The U.S. House passed a bill to increase benefits for veterans exposed to toxins
A technical revision to a bill expanding benefits to millions of veterans exposed to toxins passed the U.S. House on July 14.
Back in March, Montana Republican Rep. Matt Rosendale voted against the bill to increase benefits and services for veterans suffering health problems associated with burn pits.
He said then it would create a huge claims backlog and result in "undirected" use of the VA’s resources.
Changes made since then in the U.S. Senate appears to have appeased Rosendale’s initial concerns, who voted this week to support the bill. He says the latest version generally increases transparency, provides flexibility and keeps pace with scientific advancements for toxic exposure.
Rosendale says he doesn’t support everything in the revised bill, but adds: “Our veterans have waited far too long to receive the help that they were promised. And it's far past time for Congress to stop screwing around, breaking our own rules while America’s veterans suffer and literally die.”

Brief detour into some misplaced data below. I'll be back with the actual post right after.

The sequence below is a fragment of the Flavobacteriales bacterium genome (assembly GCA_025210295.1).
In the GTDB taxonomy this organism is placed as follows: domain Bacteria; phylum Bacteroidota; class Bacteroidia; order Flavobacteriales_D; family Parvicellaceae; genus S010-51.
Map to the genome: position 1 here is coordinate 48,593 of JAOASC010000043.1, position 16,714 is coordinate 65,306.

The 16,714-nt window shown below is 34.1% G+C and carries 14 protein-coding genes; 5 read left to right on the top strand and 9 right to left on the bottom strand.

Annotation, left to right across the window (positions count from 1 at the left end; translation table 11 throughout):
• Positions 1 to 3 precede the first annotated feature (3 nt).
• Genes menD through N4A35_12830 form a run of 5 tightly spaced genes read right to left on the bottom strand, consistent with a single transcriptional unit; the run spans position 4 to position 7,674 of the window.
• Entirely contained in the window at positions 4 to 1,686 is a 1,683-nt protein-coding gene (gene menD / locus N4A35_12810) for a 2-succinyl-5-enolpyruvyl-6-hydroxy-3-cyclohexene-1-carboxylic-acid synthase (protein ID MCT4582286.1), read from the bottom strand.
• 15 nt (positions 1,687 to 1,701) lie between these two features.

The burn pit legislation sailed out of the U.S. Senate last month with the support of both Democrat Jon Tester and Republican Steve Daines. But the last-minute discovery of a procedural blunder delayed its glidepath to President Joe Biden’s expected signature.
The Senate will have to vote again because of this week’s technical fix to the bill, but its essence is the same as the one passed in June.